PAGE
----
# Abnormal Return

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## Abnormal Return

The difference between the expected return and the actual return on an investment. Abnormal returns may be either positive or negative; indeed an abnormal return may be negative even if the actual return is positive. That is, suppose the expected return on an investment is 7% and the actual return is 5%. While the investor has 5% more than he/she had when he/she started, the abnormal return is still -2%. On the other hand, if the expected return is 5% and the actual return is 9%, then there is a positive abnormal return of 4%. One may use an abnormal return to gauge the accuracy of various asset pricing models.
References in periodicals archive ?
A hedge portfolio long (short) in low (high) accrual firms consisting of only small firms earns an insignificant abnormal return, averaging 10.7 percent, which is not significantly different from the 7.1 and 8.1 percent hedge portfolio returns of large firms and medium-sized firms, respectively.
where [mathematical expression not reproducible] is the cumulative abnormal return of share i during the event window [[[tau].sub.1]; [[tau].sub.2]], [R.sub.i,t] is the realized return of stock i on day t (1), [R.sub.M,t] is the return of the benchmark index of sector i, [[??].sub.i] and [[??].sub.i] are the regression estimates from an ordinary least squares (OLS) regression for 105 trading day estimation period until t = -10.
They construct portfolios of firms that had few textual changes in quarter-to-quarter reports and firms that had many changes, and find that portfolios that were long "non-changers" and short "changers" earned a statistically significant value-weighted abnormal return of between 34 and 58 basis points per month--between 4 and 7 percent per year--over the following year.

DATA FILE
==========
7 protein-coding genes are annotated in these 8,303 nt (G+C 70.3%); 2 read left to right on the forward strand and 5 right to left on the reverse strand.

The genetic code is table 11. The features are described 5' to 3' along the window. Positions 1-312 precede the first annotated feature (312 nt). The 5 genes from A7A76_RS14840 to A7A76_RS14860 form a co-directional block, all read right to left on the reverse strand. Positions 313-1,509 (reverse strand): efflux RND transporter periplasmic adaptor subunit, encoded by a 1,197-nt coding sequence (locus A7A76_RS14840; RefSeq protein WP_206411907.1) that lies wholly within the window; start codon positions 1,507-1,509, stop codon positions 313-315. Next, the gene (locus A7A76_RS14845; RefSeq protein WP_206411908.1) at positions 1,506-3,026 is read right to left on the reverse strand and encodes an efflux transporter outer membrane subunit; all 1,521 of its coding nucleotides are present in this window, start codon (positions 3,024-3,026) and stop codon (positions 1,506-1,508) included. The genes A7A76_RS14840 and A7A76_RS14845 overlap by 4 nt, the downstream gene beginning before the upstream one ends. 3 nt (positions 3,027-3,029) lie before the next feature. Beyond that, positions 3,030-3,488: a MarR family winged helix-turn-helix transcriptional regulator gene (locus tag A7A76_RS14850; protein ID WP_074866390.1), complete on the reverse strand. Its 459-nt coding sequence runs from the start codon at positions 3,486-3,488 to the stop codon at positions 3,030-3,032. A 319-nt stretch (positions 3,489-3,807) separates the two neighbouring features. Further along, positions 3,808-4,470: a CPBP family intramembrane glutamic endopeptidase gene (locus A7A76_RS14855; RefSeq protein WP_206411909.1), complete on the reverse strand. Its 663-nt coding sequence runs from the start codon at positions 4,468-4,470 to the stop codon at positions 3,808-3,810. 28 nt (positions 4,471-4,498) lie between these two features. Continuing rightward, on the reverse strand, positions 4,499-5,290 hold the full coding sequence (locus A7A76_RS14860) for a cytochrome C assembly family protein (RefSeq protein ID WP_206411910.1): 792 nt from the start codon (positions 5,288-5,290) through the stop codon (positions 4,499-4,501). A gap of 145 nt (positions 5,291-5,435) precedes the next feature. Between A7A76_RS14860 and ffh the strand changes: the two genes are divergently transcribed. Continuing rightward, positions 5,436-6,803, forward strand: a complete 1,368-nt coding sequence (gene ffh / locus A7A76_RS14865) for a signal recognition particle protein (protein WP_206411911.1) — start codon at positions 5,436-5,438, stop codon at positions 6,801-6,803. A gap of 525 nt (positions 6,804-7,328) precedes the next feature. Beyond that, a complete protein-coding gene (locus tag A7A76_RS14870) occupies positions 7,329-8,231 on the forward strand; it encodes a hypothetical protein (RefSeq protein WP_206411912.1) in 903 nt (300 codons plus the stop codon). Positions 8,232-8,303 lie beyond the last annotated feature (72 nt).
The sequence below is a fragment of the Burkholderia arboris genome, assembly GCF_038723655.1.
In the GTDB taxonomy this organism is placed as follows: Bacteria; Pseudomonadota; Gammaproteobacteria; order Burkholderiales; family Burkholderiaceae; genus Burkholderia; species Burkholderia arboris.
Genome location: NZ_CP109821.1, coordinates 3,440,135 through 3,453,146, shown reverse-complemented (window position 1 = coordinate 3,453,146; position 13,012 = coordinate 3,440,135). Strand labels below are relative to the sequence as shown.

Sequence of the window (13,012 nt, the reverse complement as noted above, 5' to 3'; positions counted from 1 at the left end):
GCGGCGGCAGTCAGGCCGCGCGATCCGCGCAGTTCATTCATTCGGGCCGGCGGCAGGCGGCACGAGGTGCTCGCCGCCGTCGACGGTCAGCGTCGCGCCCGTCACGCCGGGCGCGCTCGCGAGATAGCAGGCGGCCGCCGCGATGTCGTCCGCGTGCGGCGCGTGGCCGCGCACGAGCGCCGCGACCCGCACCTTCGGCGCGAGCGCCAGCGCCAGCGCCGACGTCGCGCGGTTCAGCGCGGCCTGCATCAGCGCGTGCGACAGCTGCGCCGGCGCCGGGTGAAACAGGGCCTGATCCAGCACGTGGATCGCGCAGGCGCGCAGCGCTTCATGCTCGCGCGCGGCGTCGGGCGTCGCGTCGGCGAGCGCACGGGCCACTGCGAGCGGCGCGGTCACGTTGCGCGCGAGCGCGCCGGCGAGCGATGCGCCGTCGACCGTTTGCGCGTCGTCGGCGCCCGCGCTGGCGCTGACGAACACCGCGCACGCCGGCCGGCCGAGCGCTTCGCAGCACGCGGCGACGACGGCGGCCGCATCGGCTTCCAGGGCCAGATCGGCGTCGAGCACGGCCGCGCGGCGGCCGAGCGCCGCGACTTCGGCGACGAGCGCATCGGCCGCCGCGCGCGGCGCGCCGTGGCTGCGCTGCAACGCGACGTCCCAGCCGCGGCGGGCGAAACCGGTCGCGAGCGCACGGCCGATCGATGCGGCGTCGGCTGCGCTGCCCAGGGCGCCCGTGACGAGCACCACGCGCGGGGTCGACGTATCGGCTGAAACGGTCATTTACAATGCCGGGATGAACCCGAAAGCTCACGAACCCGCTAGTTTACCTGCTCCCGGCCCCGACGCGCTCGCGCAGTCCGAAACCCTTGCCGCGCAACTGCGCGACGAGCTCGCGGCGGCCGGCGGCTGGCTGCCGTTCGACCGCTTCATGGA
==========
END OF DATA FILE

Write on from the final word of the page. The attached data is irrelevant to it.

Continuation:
Table 3 presents abnormal returns over various event windows using the market-adjusted returns method (Brown and Warner, 1985), which is the daily abnormal return calculated as the firm-specific return minus the CRSP value-weighted market return.
As a result, we are able to speculate that the abnormal return was due to the event, i.e., the IOC announcement increased or decreased the future profitability of companies in those countries.
The difference between the actual return and the expected return on a given period is the abnormal return.
The dependent variable is the cumulative average abnormal return (CAAR) surrounding the date of each announcement in the sample.
Based on the market model, abnormal monthly returns were calculated using both the buy-and-hold return and cumulative abnormal return methods for each firm.
Cumulative average abnormal return in three day window period surrounding the date of recommendation is 1.41 per cent and they further observed that these returns increase gradually from 3 to 4 days prior and reach a peak return on the date of recommendation.
(9.) The t-statistics that measure whether the Cumulative Abnormal Return is significantly different from zero over the event period window (t = l to t = k) are calculated using the dependence adjustment method as described by Brown and Warner (1985), with a holdout period from r = -30 to [??] is the variance of the abnormal return computed over the holdout period, M is the number of days in the event period, and A[R.sub.t] is the abnormal return on day t.
The abnormal return of stock i on day t is the empirical difference between the observed return and the expected return during the event window:

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